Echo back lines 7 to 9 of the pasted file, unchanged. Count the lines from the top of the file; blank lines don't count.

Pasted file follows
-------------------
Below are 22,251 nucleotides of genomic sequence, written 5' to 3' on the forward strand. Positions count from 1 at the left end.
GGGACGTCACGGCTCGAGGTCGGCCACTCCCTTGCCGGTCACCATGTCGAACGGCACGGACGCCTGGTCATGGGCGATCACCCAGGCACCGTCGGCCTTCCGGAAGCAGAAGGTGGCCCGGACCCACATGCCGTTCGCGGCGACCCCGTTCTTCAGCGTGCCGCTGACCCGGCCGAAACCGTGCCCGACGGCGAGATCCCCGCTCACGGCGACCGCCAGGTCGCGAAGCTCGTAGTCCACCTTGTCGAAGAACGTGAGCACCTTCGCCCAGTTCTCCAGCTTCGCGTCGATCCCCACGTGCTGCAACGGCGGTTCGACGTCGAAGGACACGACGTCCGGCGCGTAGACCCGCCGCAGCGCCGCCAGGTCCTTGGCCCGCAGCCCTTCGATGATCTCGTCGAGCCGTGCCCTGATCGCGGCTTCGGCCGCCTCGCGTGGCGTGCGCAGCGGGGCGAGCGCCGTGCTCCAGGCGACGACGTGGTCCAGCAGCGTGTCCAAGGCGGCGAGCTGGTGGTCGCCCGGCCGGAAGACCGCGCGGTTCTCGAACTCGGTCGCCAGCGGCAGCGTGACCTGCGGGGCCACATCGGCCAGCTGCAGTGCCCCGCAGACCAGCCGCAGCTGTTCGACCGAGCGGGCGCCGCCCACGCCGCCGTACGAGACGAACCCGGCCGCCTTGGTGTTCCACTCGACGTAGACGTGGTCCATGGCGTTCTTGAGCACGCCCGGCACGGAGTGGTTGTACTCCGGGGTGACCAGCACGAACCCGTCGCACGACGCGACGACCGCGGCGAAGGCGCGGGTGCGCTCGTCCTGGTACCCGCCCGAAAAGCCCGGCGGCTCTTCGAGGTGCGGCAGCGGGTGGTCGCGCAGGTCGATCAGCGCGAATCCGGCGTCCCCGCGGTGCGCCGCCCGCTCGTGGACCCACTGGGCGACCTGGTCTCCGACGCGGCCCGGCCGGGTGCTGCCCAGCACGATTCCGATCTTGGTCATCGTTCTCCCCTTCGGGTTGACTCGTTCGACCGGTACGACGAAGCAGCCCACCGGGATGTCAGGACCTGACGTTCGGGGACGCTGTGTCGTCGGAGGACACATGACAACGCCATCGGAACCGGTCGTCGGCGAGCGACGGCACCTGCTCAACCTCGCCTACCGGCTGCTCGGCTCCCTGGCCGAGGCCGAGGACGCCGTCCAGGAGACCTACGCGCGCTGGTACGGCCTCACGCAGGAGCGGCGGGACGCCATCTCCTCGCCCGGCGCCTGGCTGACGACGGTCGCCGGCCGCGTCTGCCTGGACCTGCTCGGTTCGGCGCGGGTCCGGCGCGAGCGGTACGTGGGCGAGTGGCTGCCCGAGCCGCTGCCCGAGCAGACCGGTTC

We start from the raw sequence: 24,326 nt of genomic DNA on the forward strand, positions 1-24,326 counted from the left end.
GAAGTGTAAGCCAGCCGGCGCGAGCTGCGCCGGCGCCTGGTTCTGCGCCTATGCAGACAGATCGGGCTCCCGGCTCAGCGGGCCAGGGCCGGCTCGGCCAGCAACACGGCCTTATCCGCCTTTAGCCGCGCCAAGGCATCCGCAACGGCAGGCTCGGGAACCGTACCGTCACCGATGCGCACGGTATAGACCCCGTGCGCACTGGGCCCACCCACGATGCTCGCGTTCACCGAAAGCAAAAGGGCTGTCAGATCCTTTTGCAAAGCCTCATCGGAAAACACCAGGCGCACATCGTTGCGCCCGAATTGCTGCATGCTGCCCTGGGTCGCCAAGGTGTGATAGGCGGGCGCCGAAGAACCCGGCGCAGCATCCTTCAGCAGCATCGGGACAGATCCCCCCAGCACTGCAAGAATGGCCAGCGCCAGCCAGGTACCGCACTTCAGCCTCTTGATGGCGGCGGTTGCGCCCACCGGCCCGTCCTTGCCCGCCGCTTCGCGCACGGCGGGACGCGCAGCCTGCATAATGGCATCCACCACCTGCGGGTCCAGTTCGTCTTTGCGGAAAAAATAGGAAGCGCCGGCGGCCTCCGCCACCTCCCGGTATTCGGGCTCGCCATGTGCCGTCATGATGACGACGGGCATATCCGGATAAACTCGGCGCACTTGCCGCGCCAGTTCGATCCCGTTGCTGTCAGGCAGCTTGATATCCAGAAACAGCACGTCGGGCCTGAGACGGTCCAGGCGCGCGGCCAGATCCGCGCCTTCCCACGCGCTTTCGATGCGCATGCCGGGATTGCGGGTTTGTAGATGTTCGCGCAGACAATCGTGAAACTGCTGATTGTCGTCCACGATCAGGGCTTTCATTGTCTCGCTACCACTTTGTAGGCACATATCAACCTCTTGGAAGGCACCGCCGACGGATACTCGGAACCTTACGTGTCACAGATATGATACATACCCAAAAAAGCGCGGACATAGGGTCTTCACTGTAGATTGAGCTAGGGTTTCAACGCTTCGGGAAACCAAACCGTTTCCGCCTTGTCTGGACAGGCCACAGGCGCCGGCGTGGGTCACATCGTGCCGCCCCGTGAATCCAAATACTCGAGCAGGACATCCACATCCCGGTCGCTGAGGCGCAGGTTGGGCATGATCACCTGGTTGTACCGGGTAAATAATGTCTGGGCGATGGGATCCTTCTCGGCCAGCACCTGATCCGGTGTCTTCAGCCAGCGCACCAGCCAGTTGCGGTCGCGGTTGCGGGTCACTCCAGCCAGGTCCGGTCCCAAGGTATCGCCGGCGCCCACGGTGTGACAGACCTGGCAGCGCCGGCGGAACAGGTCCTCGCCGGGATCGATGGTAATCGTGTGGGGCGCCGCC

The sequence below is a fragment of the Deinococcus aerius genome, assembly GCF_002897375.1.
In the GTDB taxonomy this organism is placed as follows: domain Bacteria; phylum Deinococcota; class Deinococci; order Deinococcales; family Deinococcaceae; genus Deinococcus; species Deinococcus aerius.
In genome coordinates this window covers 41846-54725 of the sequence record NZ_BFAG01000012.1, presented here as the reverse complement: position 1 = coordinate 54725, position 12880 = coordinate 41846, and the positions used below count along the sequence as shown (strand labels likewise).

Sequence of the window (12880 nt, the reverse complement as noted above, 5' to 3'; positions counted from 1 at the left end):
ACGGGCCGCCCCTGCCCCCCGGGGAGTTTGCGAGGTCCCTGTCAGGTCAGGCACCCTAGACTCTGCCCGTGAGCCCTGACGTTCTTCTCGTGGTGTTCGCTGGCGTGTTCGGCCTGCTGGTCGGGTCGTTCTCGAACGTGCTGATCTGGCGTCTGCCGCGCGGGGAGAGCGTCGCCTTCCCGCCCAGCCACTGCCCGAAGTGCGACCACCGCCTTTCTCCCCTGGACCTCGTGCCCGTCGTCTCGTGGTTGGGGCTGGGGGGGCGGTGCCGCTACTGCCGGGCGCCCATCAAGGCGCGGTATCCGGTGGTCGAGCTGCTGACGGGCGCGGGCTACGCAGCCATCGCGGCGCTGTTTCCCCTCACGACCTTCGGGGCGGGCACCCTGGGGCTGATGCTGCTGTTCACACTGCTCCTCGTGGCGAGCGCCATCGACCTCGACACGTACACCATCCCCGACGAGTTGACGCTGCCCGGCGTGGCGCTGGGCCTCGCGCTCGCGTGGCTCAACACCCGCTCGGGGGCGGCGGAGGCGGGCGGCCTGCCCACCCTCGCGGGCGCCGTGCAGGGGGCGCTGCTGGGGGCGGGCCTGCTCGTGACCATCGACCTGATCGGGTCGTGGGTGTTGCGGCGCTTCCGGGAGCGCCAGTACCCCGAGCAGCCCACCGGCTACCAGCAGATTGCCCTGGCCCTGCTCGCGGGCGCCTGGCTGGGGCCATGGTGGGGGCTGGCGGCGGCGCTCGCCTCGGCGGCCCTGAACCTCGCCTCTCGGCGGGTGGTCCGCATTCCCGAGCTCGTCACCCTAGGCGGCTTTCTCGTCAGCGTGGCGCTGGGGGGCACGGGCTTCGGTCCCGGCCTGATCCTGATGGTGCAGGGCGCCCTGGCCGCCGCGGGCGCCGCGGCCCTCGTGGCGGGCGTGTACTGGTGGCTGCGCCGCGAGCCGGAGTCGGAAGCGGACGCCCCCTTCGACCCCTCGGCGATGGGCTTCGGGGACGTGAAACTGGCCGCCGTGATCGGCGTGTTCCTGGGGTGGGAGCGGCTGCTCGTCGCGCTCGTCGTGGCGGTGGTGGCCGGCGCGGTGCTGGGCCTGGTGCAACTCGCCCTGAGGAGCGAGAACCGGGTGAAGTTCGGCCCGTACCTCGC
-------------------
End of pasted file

In genome coordinates this window covers 41846-54725 of the sequence record NZ_BFAG01000012.1, presented here as the reverse complement: position 1 = coordinate 54725, position 12880 = coordinate 41846, and the positions used below count along the sequence as shown (strand labels likewise).

Sequence of the window (12880 nt, the reverse complement as noted above, 5' to 3'; positions counted from 1 at the left end):
ACGGGCCGCCCCTGCCCCCCGGGGAGTTTGCGAGGTCCCTGTCAGGTCAGGCACCCTAGACTCTGCCCGTGAGCCCTGACGTTCTTCTCGTGGTGTTCGCTGGCGTGTTCGGCCTGCTGGTCGGGTCGTTCTCGAACGTGCTGATCTGGCGTCTGCCGCGCGGGGAGAGCGTCGCCTTCCCGCCCAGCCACTGCCCGAAGTGCGACCACCGCCTTTCTCCCCTGGACCTCGTGCCCGTCGTCTCGTGGTTGGGGCTGGGGGGGCGGTGCCGCTACTGCCGGGCGCCCATCAAGGCGCGGTATCCGGTGGTCGAGCTGCTGACGGGCGCGGGCTACGCAGCCATCGCGGCGCTGTTTCCCCTCACGACCTTCGGGGCGGGCACCCTGGGGCTGATGCTGCTGTTCACACTGCTCCTCGTGGCGAGCGCCATCGACCTCGACACGTACACCATCCCCGACGAGTTGACGCTGCCCGGCGTGGCGCTGGGCCTCGCGCTCGCGTGGCTCAACACCCGCTCGGGGGCGGCGGAGGCGGGCGGCCTGCCCACCCTCGCGGGCGCCGTGCAGGGGGCGCTGCTGGGGGCGGGCCTGCTCGTGACCATCGACCTGATCGGGTCGTGGGTGTTGCGGCGCTTCCGGGAGCGCCAGTACCCCGAGCAGCCCACCGGCTACCAGCAGATTGCCCTGGCCCTGCTCGCGGGCGCCTGGCTGGGGCCATGGTGGGGGCTGGCGGCGGCGCTCGCCTCGGCGGCCCTGAACCTCGCCTCTCGGCGGGTGGTCCGCATTCCCGAGCTCGTCACCCTAGGCGGCTTTCTCGTCAGCGTGGCGCTGGGGGGCACGGGCTTCGGTCCCGGCCTGATCCTGATGGTGCAGGGCGCCCTGGCCGCCGCGGGCGCCGCGGCCCTCGTGGCGGGCGTGTACTGGTGGCTGCGCCGCGAGCCGGAGTCGGAAGCGGACGCCCCCTTCGACCCCTCGGCGATGGGCTTCGGGGACGTGAAACTGGCCGCCGTGATCGGCGTGTTCCTGGGGTGGGAGCGGCTGCTCGTCGCGCTCGTCGTGGCGGTGGTGGCCGGCGCGGTGCTGGGCCTGGTGCAACTCGCCCTGAGGAGCGAGAACCGGGTGAAGTTCGGCCCGTACCTCGC